# Settlement calculation: How is it done in Chile?

Have you ever gotten complicated when calculating your settlement? This is a very important document in the termination of any employment relationship since it is a worker's right. Today we want to help you and make this process easier in which the paths of the employer and the collaborator separate. Read on to learn all about this important document.

**What is a settlement?**

The settlement in Chile **It is the legal process by which the term of the employment relationship between a collaborator and his or her company is explicit.**. For this, a document is made that determines the causes and conditions of the worker's departure and, in addition, **stipulates the amount of money that is given to you when you leave the organization**. This process is only exempt for those companies that have collaborators who have an employment contract of less than 30 days.

This action must be done before a minister of faith to ratify the cause for the termination of the contract and specify different aspects. We tell you more below.

**Salary owed**

The collaborator must be paid for the days worked since the last payment. It is important that all possible variants such as commissions, bonuses, etc. are considered. Remember that these may be taxable, so you must take this into account for the calculation.

**Compensation for prior notice**

The employer is obliged by the Labor Code to notify the worker at least 30 days in advance of his dismissal. If this is not met, you must compensate the collaborator with the amount equivalent to one month's salary. This payment can only be omitted if the worker has breached his contract.

**Compensation for years of service**

To obtain this amount, the sum paid for the last 30 days of work must be considered (this has a limit of 90 UF) and based on this, calculate one month of salary per year of service or fraction greater than 6 months (it has a limit 11 years of work).

**Pending vacations**

Each worker in Chile is entitled to 15 working days of paid rest, once they have completed one year in the organization. Once this time has elapsed, if the employee resigns and the employee has not taken these days off, they must be paid.

**Proportional vacation**

If the worker has not taken his vacation, he must receive the proportional payment of the vacation he accumulated. To obtain this calculation, you must divide the number of vacation days that a worker gets per year worked by 12. With this you will obtain the number of days to be paid per month. Once you have it, you must multiply it by the number of months that have passed since their last vacation, or since the worker's entry, until the end of their contract (in case their vacation does not yet correspond to them).

Remember that for the settlement to be valid, it must be ratified through the Labor Directorate website or at a notary office, and have the signature of the employer and the collaborator.

**How to calculate a settlement?**

The calculation of this sum of money may vary depending on the type of contract, and the reasons for the worker's departure. For this, there are three cases:

**Resignation**: the worker decides to leave the company on his own.**Contract term**: here there is a stipulated date on which the collaborator's functions cease.**Dismissal:**The worker leaves the organization by decision of the company.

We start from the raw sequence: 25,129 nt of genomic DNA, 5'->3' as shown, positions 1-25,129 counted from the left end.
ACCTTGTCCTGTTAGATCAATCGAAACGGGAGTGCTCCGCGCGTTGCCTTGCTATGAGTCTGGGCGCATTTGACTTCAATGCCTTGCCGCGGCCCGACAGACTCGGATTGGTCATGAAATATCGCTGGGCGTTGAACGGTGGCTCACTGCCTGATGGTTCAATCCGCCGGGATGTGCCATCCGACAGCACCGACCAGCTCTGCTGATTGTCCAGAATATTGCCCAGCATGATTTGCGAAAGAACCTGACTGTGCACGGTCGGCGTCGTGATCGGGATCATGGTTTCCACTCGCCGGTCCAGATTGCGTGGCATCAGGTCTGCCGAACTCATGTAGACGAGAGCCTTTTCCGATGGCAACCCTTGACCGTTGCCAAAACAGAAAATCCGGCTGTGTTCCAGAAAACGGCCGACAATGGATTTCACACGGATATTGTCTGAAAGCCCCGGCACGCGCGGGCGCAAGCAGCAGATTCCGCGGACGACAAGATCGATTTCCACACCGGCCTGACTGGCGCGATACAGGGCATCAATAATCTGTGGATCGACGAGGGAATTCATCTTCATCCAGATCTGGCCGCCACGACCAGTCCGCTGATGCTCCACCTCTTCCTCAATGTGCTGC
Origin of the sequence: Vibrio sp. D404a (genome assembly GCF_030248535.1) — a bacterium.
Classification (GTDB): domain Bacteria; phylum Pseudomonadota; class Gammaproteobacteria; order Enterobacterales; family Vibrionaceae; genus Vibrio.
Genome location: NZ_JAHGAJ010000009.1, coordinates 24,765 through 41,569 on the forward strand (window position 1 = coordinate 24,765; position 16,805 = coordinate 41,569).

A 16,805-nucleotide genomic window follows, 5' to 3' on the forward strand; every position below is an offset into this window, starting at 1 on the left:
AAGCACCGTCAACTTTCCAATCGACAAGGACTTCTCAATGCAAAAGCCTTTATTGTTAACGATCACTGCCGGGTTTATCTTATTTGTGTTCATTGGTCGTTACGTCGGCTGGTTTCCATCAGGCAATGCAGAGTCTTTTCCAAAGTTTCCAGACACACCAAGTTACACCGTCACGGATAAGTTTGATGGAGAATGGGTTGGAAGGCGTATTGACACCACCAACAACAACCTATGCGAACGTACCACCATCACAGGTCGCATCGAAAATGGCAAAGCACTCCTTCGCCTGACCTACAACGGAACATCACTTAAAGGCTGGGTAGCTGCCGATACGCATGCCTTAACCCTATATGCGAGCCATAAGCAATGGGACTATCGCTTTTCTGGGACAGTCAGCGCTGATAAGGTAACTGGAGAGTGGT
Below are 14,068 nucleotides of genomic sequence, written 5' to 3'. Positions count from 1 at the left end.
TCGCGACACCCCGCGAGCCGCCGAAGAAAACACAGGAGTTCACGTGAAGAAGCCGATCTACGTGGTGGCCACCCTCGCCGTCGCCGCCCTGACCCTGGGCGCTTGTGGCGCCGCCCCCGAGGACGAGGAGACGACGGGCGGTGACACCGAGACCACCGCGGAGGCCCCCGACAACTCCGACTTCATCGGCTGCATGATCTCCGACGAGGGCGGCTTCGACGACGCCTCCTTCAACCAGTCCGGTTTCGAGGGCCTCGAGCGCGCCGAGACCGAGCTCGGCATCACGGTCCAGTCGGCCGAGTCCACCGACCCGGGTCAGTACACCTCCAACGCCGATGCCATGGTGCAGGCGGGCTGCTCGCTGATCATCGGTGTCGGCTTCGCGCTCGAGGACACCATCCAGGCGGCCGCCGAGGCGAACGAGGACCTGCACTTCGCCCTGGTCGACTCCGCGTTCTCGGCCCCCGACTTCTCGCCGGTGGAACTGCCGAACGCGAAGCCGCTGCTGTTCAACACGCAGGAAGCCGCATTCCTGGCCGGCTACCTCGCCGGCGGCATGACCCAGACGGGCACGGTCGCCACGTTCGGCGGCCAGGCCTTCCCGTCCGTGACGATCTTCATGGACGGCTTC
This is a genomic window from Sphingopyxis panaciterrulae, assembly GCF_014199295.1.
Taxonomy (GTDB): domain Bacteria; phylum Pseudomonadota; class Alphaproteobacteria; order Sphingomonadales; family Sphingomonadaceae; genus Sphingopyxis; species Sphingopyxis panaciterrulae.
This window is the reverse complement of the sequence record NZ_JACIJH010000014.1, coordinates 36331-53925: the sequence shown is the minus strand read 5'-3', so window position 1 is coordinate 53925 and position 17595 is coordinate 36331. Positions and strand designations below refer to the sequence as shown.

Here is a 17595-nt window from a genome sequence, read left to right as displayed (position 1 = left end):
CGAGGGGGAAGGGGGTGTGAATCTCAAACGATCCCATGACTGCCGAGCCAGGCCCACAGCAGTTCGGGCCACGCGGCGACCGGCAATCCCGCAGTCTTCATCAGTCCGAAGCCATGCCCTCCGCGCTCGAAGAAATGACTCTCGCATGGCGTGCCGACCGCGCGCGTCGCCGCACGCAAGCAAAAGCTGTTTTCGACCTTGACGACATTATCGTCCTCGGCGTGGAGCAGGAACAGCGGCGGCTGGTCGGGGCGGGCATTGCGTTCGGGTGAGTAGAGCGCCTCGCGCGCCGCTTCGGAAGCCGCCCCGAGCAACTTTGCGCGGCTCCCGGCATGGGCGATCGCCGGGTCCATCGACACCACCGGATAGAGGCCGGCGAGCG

**Settlement calculation: example**

Now, it is time to put theory into practice. For this we will give the following examples:

- Daniela resigned from her company: Daniela earned $630,000 and spent 2 years, 2 months in the company. She took 30 days of vacation and it has been 10 days since the last payment.
- Carlos was fired from his company: there Carlos earned $550,000. He worked for 2 years and 6 months in the company. During that time, he took 30 days of vacation. They communicated this decision to you without 30 days notice and 17 days have passed since the last payment.

As we explained, there are different calculations for these two cases. We will review with these examples the logic that must be followed for both situations.

**Calculation of severance pay for resignation**

To know what settlement Daniela is entitled to receive, we will consider the salary owed, the pending vacations and the pending proportional vacations.

Carlos' settlement due to dismissal | ||

Salary owed | 17 days | 550.000/30*17= $311.666 |

Pending vacations | 0 days | $0 |

Proportional vacation | 15/12*6= 7.5 days | 550.000/30*7.5= $137.500 |

Compensation for prior notice | Compensation is due | $550.000 |

Compensation for years of service | Corresponds to 2 years | 550.000*2= $1.100.000 |

Adding up all the previous breakdown, Carlos should receive the sum of $2,099,166 in his settlement.

**Calculation of severance pay for dismissal**

In the case of Carlos, the calculation of his settlement works differently. For this, we must consider the following table:

Daniela's settlement due to resignation | ||

Salary owed | 10 days | 630.000/30*10= $210.000 |

Pending vacations | 0 days | $0 |

Proportional vacation | 15/12*2= 2.5 days | 630.000/30*2.5= $52.500 |

Considering the above, Daniela should receive the sum of $262,500.

With this information in mind, you will be able to calculate settlements without problems. Remember that, although we tell you how to calculate the amount to be compensated, it is also important that you make sure that the reason for the end of the employment relationship is well specified.

We hope we have helped you! Now you will no longer have headaches when calculating the severance pay of collaborators. At Ninja Excel we want you to learn with us. You can read more related information, such as what you should know about net and gross salary if you work in Chile here.